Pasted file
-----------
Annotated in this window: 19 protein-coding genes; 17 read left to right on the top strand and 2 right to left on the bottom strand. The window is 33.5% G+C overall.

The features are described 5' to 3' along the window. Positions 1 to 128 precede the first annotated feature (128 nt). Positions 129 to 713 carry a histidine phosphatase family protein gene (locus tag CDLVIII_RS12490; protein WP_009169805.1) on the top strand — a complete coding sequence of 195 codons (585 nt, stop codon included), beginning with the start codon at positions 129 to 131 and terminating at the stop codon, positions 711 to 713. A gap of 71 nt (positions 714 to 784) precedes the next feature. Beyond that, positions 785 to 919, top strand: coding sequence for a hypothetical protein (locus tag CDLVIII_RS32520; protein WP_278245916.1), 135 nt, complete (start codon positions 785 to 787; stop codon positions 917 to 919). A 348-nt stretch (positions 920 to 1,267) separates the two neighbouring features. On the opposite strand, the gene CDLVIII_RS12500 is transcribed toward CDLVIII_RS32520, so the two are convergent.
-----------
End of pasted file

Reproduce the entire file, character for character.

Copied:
Annotated in this window: 19 protein-coding genes; 17 read left to right on the top strand and 2 right to left on the bottom strand. The window is 33.5% G+C overall.

The features are described 5' to 3' along the window. Positions 1 to 128 precede the first annotated feature (128 nt). Positions 129 to 713 carry a histidine phosphatase family protein gene (locus tag CDLVIII_RS12490; protein WP_009169805.1) on the top strand — a complete coding sequence of 195 codons (585 nt, stop codon included), beginning with the start codon at positions 129 to 131 and terminating at the stop codon, positions 711 to 713. A gap of 71 nt (positions 714 to 784) precedes the next feature. Beyond that, positions 785 to 919, top strand: coding sequence for a hypothetical protein (locus tag CDLVIII_RS32520; protein WP_278245916.1), 135 nt, complete (start codon positions 785 to 787; stop codon positions 917 to 919). A 348-nt stretch (positions 920 to 1,267) separates the two neighbouring features. On the opposite strand, the gene CDLVIII_RS12500 is transcribed toward CDLVIII_RS32520, so the two are convergent.